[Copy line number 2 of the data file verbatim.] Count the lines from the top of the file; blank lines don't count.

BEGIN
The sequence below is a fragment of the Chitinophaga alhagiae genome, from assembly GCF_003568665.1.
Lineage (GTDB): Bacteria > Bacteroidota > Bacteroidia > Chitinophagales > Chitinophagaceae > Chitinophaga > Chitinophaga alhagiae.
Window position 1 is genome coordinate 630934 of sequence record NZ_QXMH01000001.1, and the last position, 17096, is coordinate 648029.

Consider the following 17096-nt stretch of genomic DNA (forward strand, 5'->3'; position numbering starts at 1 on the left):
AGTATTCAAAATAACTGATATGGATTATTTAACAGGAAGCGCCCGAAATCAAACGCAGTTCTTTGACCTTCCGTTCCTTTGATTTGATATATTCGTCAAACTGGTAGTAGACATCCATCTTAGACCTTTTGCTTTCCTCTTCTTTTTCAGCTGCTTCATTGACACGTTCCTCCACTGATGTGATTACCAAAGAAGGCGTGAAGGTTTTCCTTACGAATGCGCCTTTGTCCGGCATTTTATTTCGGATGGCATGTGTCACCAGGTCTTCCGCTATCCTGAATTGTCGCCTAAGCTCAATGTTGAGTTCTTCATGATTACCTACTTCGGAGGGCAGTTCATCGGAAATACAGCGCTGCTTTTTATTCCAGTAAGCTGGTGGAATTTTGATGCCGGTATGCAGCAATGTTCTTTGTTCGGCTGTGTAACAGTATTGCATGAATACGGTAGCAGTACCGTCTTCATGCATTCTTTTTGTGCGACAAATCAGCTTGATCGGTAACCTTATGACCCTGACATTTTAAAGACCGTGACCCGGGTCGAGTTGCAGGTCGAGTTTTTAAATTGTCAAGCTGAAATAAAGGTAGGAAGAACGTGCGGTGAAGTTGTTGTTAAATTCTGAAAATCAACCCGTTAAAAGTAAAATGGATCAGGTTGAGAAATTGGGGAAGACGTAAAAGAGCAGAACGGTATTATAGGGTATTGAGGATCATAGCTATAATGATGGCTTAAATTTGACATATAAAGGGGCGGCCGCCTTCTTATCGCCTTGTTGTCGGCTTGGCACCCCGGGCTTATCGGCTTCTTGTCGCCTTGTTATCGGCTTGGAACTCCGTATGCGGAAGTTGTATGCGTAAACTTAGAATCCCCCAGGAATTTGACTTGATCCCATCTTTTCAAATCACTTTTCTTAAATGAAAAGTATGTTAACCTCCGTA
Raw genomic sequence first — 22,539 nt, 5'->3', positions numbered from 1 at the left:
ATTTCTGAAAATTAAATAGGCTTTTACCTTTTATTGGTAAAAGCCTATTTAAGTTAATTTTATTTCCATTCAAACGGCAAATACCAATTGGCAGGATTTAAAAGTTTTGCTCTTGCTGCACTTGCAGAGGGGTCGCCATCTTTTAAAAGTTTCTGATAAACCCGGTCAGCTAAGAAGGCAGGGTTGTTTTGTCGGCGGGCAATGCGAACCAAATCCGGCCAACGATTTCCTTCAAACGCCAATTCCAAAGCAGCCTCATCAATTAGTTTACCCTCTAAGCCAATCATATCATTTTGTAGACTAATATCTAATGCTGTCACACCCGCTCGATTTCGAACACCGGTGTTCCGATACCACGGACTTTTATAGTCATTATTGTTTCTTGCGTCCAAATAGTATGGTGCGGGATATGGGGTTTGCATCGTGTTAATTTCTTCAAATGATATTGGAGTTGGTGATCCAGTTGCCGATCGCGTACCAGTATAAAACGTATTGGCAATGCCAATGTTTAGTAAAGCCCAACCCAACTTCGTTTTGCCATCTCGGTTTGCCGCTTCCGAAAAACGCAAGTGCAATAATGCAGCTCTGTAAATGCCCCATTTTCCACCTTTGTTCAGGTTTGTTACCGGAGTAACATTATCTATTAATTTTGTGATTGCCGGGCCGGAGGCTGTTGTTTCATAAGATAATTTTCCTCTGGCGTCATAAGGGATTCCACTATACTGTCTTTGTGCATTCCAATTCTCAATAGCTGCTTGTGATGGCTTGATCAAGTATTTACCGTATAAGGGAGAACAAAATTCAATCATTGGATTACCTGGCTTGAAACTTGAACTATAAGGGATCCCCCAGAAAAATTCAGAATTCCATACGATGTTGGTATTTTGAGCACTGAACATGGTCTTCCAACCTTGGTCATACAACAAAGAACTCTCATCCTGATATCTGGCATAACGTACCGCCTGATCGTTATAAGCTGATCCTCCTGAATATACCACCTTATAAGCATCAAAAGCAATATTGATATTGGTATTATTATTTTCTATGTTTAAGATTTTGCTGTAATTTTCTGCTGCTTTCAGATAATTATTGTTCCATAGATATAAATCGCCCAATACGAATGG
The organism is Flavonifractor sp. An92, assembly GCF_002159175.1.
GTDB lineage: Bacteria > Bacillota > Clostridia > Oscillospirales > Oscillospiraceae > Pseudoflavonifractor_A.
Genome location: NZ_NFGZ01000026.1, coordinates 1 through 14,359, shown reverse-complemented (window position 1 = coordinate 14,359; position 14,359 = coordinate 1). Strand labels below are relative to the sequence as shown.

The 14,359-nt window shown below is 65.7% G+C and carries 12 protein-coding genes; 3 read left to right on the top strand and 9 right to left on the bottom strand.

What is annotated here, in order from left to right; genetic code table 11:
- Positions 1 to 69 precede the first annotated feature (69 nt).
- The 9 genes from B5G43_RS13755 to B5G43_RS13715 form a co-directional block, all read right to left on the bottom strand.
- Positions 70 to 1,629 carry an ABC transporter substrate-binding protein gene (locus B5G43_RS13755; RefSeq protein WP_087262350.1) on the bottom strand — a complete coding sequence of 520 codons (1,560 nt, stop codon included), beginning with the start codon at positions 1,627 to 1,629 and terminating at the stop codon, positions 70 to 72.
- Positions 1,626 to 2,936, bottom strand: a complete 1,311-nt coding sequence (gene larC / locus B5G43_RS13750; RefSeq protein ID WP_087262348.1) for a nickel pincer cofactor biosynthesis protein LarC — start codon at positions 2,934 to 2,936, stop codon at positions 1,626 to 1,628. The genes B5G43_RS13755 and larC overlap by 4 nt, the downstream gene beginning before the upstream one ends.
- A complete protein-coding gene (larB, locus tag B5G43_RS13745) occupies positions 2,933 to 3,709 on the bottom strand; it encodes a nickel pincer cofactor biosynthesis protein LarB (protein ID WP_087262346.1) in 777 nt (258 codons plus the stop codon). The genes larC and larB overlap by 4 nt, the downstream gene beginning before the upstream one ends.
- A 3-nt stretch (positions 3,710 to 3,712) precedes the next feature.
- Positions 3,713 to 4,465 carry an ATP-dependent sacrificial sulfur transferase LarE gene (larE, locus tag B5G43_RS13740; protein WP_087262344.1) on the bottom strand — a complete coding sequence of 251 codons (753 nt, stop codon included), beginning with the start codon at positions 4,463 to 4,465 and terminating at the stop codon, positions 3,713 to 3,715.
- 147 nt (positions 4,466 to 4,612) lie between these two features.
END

Lineage (GTDB): Bacteria > Bacteroidota > Bacteroidia > Chitinophagales > Chitinophagaceae > Chitinophaga > Chitinophaga alhagiae.